According to a recent post by Business Insider, the volume of “social commerce”—products that are sold as a result of ads on social media sites—is rising, and fast.
From 2012 to 2013, the total value of transactions that resulted from social media posts increased 60 percent, to $2.69 billion. Facebook dominated, accounting for more than 30 percent of those sales. Business Insider calculated that a Facebook share of an e-commerce post translates to an average of $3.58 in revenue from sales, whereas a share on Twitter, the second-largest source of social commerce purchases, is worth just $0.85.
For a better grasp on how businesses can leverage this information to boost online sales, we directed a few questions to local digital expert (and 914INC “Best Boss”), Bridget Gibbons, CEO and founder of social media consultancy Gibbons Digital in Bronxville.
How should small business capitalize on the growth of social commerce?
BG: Just a few years ago, simply having a social media presence gave a brand a significant advantage. These days, social media plays a significant role in what and how consumers will buy, so small businesses need to have a comprehensive social commerce strategy that will enable them to stay ahead of the competition. Small businesses can offer e-commerce deals (coupons, discounts, etc.) that can only be accessed through their social media site(s). Another great approach is to place e-commerce links in tweets, Facebook, and other posts with a product image. If budget allows, Facebook ads or promoted posts on Twitter, Instagram, and Pinterest are another great way to expand reach and visibility, which could lead to potential sales.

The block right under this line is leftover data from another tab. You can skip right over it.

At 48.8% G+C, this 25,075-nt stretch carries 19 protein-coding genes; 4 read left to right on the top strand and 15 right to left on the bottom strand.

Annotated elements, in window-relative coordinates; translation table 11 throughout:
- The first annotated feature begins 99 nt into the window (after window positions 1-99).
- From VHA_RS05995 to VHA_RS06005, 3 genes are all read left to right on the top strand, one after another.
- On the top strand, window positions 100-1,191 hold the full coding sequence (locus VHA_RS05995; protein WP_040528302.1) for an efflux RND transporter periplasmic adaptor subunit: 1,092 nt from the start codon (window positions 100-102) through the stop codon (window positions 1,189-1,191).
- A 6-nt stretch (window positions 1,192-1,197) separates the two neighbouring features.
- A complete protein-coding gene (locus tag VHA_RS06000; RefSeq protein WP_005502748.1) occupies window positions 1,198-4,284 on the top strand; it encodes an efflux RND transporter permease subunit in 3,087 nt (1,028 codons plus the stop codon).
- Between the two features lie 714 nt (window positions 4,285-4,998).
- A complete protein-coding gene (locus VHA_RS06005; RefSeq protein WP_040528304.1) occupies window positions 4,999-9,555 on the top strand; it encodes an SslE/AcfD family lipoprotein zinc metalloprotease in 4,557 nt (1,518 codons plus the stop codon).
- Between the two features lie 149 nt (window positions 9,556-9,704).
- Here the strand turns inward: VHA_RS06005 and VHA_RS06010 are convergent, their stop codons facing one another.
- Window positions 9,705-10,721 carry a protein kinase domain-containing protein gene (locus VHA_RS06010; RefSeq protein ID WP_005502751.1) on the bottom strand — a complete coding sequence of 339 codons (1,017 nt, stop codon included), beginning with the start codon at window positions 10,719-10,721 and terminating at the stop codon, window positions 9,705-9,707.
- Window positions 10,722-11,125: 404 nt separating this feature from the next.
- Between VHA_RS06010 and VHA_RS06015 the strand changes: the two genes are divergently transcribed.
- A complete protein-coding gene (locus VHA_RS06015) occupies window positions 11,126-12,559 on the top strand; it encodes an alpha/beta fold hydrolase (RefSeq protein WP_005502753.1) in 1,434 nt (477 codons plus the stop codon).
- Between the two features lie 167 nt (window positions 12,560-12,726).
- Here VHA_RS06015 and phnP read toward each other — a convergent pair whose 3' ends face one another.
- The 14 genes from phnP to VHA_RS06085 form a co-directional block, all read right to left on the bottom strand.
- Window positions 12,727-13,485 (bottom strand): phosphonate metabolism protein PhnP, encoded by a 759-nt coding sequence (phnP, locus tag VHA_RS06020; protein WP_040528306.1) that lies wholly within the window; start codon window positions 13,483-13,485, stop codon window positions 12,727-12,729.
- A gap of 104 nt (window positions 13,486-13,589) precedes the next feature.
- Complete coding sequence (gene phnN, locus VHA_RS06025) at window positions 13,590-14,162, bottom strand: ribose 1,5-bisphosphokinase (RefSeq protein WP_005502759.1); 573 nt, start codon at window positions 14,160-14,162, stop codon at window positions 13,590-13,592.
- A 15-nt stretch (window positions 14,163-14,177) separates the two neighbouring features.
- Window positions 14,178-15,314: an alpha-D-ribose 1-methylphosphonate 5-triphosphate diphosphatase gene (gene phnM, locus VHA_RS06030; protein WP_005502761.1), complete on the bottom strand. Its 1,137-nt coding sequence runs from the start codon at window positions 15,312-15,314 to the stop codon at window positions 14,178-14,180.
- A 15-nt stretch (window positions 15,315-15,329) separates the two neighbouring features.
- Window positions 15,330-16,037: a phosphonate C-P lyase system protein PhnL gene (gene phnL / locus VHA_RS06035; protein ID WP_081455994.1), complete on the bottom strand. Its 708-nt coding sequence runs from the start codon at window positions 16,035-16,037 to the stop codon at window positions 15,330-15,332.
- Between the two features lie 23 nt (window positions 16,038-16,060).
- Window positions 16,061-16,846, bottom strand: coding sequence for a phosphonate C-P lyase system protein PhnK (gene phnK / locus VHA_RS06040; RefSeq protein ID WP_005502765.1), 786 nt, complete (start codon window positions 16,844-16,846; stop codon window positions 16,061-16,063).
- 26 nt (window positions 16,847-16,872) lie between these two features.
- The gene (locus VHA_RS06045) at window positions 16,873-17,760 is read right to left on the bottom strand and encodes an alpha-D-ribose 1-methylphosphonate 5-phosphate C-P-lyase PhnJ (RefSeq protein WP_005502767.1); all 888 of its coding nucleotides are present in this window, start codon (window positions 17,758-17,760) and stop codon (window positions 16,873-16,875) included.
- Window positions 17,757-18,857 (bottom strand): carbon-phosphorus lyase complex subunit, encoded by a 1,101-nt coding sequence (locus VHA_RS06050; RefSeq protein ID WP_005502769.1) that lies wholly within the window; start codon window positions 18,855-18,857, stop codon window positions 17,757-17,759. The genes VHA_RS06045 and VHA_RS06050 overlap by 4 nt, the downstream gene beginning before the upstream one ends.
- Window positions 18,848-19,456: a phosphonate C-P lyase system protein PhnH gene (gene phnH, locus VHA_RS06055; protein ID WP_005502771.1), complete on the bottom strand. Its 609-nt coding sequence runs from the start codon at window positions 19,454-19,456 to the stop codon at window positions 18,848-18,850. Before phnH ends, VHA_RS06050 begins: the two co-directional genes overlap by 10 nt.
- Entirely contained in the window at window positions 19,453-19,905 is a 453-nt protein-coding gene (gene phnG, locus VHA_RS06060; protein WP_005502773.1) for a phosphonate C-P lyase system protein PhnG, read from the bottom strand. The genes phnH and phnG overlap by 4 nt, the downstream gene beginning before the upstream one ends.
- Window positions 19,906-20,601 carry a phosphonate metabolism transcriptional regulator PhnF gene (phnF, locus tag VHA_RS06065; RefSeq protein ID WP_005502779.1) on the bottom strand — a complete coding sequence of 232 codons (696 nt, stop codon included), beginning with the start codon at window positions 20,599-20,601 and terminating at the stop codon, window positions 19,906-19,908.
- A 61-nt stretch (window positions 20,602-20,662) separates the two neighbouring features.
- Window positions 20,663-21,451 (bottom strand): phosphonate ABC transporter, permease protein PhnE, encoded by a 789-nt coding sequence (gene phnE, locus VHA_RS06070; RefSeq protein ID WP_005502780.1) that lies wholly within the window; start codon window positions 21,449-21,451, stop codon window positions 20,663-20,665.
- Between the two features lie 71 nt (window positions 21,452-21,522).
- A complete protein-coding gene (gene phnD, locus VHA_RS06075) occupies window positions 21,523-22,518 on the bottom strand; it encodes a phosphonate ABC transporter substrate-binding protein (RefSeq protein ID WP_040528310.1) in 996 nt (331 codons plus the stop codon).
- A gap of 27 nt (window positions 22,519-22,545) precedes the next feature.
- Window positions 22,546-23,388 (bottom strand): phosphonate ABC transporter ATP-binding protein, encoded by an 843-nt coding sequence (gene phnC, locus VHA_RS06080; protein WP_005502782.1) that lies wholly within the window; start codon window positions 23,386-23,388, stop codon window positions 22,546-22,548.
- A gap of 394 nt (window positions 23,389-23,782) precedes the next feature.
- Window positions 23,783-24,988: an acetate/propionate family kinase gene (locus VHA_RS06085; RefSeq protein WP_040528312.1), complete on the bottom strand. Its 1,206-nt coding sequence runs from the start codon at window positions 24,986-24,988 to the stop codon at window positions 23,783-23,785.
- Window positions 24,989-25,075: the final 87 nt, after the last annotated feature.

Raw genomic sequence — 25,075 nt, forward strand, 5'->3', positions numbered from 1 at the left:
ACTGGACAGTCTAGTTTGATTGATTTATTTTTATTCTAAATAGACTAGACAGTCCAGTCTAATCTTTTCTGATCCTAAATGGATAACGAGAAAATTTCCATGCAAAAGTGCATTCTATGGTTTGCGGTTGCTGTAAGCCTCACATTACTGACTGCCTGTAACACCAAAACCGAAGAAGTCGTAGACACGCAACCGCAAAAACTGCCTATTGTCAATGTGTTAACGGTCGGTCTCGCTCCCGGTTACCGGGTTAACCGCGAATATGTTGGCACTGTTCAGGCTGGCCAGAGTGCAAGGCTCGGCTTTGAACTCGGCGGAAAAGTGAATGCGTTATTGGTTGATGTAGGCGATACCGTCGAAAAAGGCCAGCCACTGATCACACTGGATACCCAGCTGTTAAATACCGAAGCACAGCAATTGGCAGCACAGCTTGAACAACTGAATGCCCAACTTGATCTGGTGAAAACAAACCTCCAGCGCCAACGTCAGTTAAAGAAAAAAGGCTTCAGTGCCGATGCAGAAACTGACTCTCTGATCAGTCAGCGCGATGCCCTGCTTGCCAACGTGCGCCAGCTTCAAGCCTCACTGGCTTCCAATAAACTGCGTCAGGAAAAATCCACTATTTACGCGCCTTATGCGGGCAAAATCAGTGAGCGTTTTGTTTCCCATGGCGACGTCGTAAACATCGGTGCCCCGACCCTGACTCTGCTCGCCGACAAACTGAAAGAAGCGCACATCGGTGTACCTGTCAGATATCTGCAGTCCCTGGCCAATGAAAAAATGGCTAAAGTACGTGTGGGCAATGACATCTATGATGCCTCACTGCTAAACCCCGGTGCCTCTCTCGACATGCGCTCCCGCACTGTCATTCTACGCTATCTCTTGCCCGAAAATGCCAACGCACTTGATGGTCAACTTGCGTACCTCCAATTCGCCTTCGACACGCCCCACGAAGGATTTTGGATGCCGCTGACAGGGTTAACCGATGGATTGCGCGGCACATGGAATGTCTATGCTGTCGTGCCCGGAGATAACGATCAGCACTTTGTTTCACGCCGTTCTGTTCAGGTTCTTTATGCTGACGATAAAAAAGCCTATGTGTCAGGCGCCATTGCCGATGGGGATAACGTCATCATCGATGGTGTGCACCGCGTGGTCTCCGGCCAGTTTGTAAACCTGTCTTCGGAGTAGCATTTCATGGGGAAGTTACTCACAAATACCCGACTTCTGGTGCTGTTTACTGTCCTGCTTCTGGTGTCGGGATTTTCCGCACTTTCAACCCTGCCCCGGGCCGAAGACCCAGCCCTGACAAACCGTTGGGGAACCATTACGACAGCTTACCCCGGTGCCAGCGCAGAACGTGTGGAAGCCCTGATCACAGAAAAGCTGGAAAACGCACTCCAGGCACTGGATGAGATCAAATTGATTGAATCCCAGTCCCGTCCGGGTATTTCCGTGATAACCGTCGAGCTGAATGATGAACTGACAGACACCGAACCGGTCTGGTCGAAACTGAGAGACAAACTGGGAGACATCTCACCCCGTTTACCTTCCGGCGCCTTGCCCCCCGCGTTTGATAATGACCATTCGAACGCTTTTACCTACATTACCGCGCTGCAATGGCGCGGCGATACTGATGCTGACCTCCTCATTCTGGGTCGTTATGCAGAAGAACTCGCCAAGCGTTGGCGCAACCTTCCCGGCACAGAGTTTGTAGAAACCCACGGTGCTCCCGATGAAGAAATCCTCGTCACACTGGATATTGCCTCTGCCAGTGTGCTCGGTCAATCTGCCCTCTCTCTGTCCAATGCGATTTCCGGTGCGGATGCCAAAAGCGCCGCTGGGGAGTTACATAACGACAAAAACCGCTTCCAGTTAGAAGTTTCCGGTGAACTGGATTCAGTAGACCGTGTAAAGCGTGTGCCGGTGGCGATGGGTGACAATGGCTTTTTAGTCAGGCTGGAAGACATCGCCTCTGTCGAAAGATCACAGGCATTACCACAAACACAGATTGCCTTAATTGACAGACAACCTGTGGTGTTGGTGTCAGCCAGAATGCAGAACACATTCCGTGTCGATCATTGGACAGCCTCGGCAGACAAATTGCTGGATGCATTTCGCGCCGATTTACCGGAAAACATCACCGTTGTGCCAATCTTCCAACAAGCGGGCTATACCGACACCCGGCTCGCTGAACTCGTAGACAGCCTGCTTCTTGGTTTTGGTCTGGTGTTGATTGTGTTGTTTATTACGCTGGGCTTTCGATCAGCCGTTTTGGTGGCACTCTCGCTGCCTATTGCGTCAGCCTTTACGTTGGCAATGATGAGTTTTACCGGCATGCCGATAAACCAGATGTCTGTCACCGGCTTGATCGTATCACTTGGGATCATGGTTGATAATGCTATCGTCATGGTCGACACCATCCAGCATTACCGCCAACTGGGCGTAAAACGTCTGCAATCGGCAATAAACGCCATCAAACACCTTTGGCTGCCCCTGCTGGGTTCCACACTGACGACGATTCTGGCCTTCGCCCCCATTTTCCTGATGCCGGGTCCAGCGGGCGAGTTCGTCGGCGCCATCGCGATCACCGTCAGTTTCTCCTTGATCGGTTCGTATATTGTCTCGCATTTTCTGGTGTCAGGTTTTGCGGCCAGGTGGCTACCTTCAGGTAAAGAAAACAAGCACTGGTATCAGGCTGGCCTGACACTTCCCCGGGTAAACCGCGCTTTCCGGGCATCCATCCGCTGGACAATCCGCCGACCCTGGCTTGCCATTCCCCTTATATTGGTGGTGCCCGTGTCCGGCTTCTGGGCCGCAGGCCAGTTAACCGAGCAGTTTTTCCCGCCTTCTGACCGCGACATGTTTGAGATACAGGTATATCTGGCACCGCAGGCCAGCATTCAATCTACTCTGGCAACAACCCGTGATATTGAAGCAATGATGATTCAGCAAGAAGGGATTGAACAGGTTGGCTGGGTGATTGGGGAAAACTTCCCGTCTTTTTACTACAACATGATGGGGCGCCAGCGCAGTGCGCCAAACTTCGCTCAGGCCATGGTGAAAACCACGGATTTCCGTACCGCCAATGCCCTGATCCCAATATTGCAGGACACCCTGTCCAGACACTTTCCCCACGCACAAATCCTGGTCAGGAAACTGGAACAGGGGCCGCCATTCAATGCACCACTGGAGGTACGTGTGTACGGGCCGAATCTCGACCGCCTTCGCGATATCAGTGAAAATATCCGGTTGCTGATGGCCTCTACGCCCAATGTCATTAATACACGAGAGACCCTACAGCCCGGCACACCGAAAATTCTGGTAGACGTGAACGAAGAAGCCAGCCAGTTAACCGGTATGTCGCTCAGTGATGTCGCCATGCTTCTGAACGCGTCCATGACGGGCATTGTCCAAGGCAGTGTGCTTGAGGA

In what other ways are social networking sites influencing consumer behavior and decisions?
BG: According to a survey conducted by Dimension Research, 90 percent of customers say buying decisions are influenced by online reviews. When people want to check out a business, they often go to review sites (e.g., Yelp and Google+) and check the ratings. Businesses that maintain active Twitter and Facebook pages are more likely to have positive ratings (three or four stars), so it is important that businesses focus on and monitor their reviews. Companies can use reviews to better their business practices, improve customer satisfaction, and help them attract and retain customers.
How do you go about making the most of your social media platforms to grow your business?
BG: Businesses need to make sure that they have a solid strategy before launching a social media presence. Businesses should have a clear understanding of their target market and what separates their products or services from the competition.
With that in hand, the next step is to create compelling social media content that resonates with and provides value to the target customer. The more targeted and relevant the posts are, the more likely customers or potential customers are to engage with (like, comment, or share) the business on their social media channels. And businesses need to engage back (e.g., addressing comments, etc.). Engagement builds trust and credibility with the business. Studies have shown that people who engage with a business online are more likely to purchase a product or service from that business. So engagement has easily become one of the most important aspects of growing a business using social media.
What’s ahead for social commerce?
BG: In July, Facebook announced that it was testing a new feature called the Buy button. It allows customers to purchase items directly from a business on their desktop or mobile device without leaving Facebook. Twitter is also testing a Buy Now button, which would allow customers to buy items directly from a tweet. These innovations will potentially change the social commerce game as it will help businesses drive sales through their Facebook ads and news feed, and Tweets. It looks like a win-win for businesses and these social media platforms.